• Meeting basic physical needs.
  • Physical affection.
  • Listening, watching ("Watch me Daddy!").
  • Verbalizing affirmation ("Atta boy/girl!").
  • Playing at their level, not them watching you play.
  • Offering comfort, discipline, advice.
  • Giving gifts, favors, "specials."

There is a lot more that can be said about love, but let me just emphasize two things about breathing God's love into your child.

1. It takes time

Finance is the enemy of love because love takes up a lot of time and time is money. There are no short cuts to love because cultivating love requires a large quantity of time, not simply "quality" time. Most families with their hectic, overly-scheduled lives think that "doing" many things together is the same as "being" together. We are not human doings, we are human beings. Better sitting around the house where the main activity is just being together than a jam-packed day watching each other scurry from one activity to another.

Taking the one-on-one time with each child, and the together-time with the whole family in order to develop loving relationships will cost you in the advancement of your career, the rate of getting all your projects done and your standing in little league, but this is the choice you make when you have children. Less time for me and singular interests, more time to love and create love in my children. There is a payoff in this love investment and it usually comes in the form of spending less time dealing with the fallout produced by children who are acting out in destructive ways because they are hungry for love.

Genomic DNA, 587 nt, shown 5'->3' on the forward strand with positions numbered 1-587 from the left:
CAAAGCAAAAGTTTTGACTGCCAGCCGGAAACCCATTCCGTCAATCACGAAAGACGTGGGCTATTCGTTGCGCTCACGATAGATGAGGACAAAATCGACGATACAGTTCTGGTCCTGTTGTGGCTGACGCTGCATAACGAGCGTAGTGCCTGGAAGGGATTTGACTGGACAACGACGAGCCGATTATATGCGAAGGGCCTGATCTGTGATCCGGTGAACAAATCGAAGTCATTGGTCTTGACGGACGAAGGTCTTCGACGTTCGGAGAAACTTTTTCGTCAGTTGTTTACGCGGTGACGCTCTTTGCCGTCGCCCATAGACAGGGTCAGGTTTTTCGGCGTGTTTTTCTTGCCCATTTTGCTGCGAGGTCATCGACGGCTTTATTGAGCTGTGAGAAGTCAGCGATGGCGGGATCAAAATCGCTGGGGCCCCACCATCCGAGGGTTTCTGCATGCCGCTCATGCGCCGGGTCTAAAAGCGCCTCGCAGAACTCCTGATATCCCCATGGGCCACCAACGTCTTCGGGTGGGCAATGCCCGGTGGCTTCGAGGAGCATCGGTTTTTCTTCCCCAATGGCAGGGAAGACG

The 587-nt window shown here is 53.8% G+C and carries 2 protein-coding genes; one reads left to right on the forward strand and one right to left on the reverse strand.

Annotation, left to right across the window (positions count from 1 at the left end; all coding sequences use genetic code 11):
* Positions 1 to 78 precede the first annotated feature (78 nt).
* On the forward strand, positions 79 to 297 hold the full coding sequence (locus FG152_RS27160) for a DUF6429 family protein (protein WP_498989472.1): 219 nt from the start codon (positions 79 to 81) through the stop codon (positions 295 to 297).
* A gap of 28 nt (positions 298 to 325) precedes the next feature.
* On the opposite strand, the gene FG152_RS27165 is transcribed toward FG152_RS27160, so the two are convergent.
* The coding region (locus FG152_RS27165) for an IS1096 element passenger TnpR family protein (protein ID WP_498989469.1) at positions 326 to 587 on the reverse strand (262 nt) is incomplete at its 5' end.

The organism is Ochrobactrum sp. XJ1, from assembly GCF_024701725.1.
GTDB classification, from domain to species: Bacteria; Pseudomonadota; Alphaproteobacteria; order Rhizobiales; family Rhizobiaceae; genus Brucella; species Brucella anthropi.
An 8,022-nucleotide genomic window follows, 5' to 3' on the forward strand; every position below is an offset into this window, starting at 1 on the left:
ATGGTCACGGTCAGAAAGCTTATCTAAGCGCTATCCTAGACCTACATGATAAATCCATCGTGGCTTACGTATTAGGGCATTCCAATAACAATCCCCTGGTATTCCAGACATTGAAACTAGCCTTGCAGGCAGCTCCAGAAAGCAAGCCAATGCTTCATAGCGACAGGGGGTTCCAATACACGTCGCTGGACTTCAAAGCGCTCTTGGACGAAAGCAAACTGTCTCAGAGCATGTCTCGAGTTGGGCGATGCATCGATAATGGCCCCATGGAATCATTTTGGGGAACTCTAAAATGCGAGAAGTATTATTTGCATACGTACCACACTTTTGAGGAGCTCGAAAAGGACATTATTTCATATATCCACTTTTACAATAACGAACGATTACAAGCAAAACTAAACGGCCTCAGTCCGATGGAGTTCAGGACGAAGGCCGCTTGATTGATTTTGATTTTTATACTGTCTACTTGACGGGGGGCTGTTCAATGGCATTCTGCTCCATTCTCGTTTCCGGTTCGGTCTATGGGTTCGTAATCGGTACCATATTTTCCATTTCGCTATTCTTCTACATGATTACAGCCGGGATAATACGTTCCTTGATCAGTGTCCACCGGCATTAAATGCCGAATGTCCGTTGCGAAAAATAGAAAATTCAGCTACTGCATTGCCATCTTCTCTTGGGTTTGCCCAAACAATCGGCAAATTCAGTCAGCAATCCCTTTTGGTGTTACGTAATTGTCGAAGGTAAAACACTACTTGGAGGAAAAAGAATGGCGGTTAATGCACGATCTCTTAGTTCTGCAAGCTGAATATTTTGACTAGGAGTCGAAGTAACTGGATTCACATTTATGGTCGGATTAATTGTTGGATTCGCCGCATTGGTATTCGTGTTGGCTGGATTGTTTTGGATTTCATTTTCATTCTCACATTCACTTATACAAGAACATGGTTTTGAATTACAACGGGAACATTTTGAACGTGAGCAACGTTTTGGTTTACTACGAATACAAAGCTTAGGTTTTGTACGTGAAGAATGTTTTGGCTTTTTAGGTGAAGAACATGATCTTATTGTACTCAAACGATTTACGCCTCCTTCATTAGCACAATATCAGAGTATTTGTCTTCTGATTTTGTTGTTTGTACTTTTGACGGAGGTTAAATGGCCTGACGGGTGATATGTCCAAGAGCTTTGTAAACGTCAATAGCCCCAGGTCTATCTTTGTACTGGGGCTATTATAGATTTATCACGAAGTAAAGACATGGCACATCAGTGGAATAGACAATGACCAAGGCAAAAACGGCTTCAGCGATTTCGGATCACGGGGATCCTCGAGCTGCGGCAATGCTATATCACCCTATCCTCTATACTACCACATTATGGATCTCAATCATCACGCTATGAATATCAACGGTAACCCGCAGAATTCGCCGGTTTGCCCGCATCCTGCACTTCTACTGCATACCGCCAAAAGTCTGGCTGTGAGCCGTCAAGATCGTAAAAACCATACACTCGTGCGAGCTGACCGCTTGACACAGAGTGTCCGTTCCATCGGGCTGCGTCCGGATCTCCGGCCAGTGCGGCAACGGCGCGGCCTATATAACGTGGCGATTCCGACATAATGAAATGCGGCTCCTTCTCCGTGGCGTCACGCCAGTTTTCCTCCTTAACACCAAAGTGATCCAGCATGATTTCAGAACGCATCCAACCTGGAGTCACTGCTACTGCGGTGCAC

2. Show your child how to express love to God

Children soon learn to return their parents' love by being obedient and helpful. This exchange teaches them the joy of shared love which they will need in order to build healthy relationships in the future. As parents, we should add the dimension of prayer to our children's lives and help them see this as a genuine expression of love as well. "Why do we pray?" they ask, "Because we love God" you answer.

It is endearing to see young ones bow their heads or clasp their hands in prayer, and it is! However, we must be careful not to transform what can be the beginning of their spiritual communication and expression of love towards God into a kind of "children's theatre" where the child is performing or on display. Teach them why, when, what and who prayer is about by modeling it and allowing them to participate meaningfully: for meals (before or after), before a long car ride or trip, when someone is ill, during a celebration or happy occasion and when making decisions.

Teaching them early to express their love to God in prayer will set into motion the spiritual life and attitudes you hope they will develop in later life.

4 of 11